A memorial to address the opioid epidemic in America stops in Houston during its national tour.  The memorial is being hosted by the National Safety Council during its meeting in Houston.  An American dies every 24 minutes from opioid overdose.  A large amount of the time the drug is prescribed by a doctor.  The memorial contains a wall of 22,000 carved pills that has the face of a victim of opioid overdose carved into it.

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Below is a press release from the National Safety Council:

FOR IMMEDIATE RELEASE
Oct. 22, 2018

Today: Provocative Opioid Memorial Unveiled in Houston

National Safety Council brings its traveling exhibit to Texas to raise awareness of an everyday killer

WHAT:                The unveiling of Prescribed to Death – a memorial to the victims of the opioid crisis

WHEN:                11 a.m. CT Monday, Oct. 22

WHERE:              George R. Brown Convention Center, 1001 Avenida De Las Americas, Houston, Texas (third floor lobby)

WHO:                  Sen. Ted Cruz, R-TX (confirmed); Deborah A.P. Hersman, president and CEO of the National Safety Council (confirmed); Shelley Scalzo Brown, safety, health and environmental manager for AECOM (confirmed); Rex Butler, survivor advocate (confirmed)

WHY:                  The opioid crisis claims more than 49,000 lives annually. Texas alone lost 1,375 residents to opioid overdose in 2016, comprising nearly 50 percent of all drug overdose deaths among Texans that year. Meanwhile, 70 percent of employers NSC surveyed said they’ve been directly impacted by prescription drug misuse among employees.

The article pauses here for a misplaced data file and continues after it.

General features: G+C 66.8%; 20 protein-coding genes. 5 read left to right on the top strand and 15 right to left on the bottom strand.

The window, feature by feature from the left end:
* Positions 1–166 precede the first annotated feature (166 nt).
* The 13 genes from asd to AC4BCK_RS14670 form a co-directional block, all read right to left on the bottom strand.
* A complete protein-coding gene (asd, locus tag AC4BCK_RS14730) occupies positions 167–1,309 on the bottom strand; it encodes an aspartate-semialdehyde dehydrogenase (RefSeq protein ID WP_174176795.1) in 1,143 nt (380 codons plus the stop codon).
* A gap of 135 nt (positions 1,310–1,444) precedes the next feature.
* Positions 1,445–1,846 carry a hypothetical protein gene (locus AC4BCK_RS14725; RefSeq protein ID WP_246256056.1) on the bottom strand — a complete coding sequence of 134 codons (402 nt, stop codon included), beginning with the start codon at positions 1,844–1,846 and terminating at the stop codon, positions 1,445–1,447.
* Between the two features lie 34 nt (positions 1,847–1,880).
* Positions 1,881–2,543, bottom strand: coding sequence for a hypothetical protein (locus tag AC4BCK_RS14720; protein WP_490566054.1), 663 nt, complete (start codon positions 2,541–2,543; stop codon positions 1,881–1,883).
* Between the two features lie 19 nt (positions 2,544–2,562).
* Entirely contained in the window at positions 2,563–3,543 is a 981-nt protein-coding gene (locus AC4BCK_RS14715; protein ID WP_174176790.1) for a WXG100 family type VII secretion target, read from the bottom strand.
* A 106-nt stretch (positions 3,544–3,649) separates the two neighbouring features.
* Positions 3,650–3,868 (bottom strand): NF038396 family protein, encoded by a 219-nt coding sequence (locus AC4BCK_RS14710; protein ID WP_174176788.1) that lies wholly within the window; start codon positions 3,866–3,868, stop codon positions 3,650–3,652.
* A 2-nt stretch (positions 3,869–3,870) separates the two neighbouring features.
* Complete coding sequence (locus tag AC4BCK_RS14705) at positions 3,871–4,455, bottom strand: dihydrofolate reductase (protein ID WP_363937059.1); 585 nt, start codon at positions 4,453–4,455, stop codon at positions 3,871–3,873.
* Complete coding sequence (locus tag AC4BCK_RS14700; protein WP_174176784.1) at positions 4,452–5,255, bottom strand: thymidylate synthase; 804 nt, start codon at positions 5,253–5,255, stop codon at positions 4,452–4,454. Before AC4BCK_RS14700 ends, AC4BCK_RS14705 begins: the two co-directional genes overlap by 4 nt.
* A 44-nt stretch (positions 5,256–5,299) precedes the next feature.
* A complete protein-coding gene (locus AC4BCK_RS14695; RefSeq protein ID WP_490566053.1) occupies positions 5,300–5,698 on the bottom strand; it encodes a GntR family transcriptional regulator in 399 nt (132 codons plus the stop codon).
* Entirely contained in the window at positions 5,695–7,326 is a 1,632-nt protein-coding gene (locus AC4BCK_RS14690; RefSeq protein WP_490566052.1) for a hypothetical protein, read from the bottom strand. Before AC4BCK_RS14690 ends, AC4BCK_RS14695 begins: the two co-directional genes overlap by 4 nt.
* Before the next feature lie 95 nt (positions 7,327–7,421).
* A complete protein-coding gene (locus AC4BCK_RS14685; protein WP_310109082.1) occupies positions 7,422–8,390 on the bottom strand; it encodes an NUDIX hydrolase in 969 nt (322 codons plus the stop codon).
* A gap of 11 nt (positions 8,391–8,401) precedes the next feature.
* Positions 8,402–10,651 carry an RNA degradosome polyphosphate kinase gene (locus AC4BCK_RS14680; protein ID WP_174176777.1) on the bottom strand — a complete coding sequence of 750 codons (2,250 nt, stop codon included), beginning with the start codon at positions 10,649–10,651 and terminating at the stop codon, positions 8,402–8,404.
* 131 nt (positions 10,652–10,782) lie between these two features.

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The National Safety Council – the country’s foremost authority on safety and a national leader in the fight to end opioid misuse – constructed the first-ever memorial art installation to remember the thousands lost to preventable opioid overdose. The Memorial features a wall constructed of 22,000 carved pills, each representing the face of someone who fatally overdosed on a prescribed opioid in 2015. The Council produced a short film that features those who have lost loved ones to overdose sitting face to face with current opioid users. The short film also captures the essence of the Memorial.

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The Memorial is free and will be open to the public from 11 a.m. to 5 p.m. Monday, Oct. 22, and from 10 a.m. to 5 p.m. Tuesday, Oct. 23, and Wednesday, Oct. 24. Houston is the sixth stop on the Prescribed to Death nationwide tour. After debuting in Chicago last November, the memorial has stopped in Pittsburgh, Buffalo, Atlanta and Washington, D.C., where it was displayed on the Ellipse in President’s Park adjacent to the White House. It last visited Fayetteville, Arkansas.

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*Visit StopEverydayKillers.org for a better understanding of the look and feel of the memorial.*

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Please call or email Maureen Vogel with questions or concerns – 630-329-9951 or maureen.vogel@nsc.org.

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